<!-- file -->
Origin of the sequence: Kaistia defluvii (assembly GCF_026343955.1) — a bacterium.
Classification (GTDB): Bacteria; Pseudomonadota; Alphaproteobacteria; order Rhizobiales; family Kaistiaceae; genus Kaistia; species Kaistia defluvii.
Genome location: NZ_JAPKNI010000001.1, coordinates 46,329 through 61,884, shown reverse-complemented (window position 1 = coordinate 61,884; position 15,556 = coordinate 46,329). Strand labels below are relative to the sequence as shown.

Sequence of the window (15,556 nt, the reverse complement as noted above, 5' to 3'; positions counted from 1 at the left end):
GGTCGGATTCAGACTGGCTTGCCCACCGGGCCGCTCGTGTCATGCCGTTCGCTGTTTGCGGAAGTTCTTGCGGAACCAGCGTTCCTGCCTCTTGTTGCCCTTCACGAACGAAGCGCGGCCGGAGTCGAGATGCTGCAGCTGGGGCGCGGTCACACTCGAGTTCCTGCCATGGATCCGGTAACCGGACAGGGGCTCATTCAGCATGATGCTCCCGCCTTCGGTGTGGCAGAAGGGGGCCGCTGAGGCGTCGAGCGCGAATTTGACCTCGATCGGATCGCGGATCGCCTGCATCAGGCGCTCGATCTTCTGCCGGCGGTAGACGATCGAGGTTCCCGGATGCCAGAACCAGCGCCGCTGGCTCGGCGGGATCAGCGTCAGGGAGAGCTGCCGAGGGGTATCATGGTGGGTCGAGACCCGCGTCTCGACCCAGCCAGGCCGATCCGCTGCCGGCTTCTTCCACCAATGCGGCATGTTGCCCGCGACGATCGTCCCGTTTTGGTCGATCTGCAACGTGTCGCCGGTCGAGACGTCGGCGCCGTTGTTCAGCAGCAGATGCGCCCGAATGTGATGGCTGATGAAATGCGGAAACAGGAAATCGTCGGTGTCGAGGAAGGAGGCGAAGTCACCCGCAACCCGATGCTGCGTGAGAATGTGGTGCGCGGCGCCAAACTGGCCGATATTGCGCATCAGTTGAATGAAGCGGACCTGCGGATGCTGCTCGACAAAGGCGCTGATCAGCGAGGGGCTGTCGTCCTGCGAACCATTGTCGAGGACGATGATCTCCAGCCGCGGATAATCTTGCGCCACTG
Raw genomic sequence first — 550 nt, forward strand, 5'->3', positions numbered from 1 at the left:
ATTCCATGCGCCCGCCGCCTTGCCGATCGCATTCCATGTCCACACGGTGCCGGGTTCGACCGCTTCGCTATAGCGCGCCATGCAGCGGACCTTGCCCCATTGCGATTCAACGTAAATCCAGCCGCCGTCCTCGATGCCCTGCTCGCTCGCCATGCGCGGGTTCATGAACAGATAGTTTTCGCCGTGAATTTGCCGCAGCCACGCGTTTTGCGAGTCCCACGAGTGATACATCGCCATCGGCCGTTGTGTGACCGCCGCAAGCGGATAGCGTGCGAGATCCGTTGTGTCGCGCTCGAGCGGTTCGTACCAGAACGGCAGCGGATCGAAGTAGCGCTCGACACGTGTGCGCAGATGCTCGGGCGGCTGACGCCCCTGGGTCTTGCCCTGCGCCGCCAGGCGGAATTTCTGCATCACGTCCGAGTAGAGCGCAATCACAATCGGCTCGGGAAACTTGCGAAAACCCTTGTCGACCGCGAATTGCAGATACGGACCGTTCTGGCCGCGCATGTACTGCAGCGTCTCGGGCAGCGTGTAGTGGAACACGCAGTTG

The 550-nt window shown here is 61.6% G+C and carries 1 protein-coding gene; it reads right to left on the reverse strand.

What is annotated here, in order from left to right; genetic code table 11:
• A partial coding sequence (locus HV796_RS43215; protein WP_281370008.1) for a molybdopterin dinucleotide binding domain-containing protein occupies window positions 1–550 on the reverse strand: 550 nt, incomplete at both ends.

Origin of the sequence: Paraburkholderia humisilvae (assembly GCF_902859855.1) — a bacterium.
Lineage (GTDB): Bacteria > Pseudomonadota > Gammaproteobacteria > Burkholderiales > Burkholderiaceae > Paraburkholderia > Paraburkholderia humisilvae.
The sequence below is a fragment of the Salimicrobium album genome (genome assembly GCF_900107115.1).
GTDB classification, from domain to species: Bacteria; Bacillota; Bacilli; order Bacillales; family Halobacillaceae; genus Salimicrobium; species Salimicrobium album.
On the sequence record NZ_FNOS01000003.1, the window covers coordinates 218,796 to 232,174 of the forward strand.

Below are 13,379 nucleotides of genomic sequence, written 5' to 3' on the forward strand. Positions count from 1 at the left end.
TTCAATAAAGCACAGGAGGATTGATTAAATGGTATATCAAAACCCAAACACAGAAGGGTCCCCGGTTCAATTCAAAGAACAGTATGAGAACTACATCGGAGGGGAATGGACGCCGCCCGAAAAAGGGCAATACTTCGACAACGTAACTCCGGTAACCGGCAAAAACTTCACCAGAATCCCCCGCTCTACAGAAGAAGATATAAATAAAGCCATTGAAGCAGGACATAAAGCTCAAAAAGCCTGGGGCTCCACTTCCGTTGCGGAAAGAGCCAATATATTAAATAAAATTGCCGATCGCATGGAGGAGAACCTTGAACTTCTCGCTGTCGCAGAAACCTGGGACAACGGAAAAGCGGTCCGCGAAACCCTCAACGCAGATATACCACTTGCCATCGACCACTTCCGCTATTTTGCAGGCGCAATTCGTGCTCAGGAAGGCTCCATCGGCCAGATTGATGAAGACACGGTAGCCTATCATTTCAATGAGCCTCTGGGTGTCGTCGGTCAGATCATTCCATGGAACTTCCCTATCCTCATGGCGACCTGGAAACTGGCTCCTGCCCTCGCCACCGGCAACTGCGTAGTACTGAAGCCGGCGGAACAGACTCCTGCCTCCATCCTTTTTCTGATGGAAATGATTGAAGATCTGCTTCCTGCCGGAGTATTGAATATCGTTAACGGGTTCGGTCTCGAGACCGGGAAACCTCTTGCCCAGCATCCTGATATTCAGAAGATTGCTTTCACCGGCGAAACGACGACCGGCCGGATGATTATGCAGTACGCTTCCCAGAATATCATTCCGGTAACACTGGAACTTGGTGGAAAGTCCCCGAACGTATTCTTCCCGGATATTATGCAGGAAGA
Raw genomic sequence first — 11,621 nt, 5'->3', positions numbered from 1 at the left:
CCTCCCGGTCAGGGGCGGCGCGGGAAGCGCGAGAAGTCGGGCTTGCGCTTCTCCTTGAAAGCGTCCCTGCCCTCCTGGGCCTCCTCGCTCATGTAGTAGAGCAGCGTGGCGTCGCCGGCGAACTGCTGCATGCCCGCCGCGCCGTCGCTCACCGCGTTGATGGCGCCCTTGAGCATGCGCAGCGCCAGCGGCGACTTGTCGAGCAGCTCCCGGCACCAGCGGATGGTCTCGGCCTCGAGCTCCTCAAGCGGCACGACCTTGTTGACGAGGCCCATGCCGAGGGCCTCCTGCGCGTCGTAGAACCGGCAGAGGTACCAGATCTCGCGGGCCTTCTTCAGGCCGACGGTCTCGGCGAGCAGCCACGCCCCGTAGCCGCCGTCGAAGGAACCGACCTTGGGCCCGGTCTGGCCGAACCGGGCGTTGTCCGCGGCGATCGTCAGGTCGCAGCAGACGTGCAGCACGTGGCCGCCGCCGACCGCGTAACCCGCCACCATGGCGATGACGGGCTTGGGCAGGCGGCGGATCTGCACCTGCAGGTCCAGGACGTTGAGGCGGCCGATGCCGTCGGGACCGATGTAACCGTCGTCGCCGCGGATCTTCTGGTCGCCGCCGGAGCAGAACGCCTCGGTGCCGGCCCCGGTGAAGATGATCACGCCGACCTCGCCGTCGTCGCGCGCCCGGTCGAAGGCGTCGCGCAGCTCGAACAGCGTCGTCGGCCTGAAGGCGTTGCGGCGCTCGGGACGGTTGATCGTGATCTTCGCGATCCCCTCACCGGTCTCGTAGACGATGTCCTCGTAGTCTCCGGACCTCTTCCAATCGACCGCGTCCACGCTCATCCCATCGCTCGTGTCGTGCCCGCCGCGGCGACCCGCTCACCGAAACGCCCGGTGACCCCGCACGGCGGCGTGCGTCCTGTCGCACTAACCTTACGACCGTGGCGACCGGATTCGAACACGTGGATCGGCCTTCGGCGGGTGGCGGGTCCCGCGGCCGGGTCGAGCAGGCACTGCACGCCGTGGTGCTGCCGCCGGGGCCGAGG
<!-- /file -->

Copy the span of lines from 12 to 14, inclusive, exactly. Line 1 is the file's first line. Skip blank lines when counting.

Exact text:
Lineage (GTDB): Bacteria > Pseudomonadota > Gammaproteobacteria > Burkholderiales > Burkholderiaceae > Paraburkholderia > Paraburkholderia humisilvae.
The sequence below is a fragment of the Salimicrobium album genome (genome assembly GCF_900107115.1).
GTDB classification, from domain to species: Bacteria; Bacillota; Bacilli; order Bacillales; family Halobacillaceae; genus Salimicrobium; species Salimicrobium album.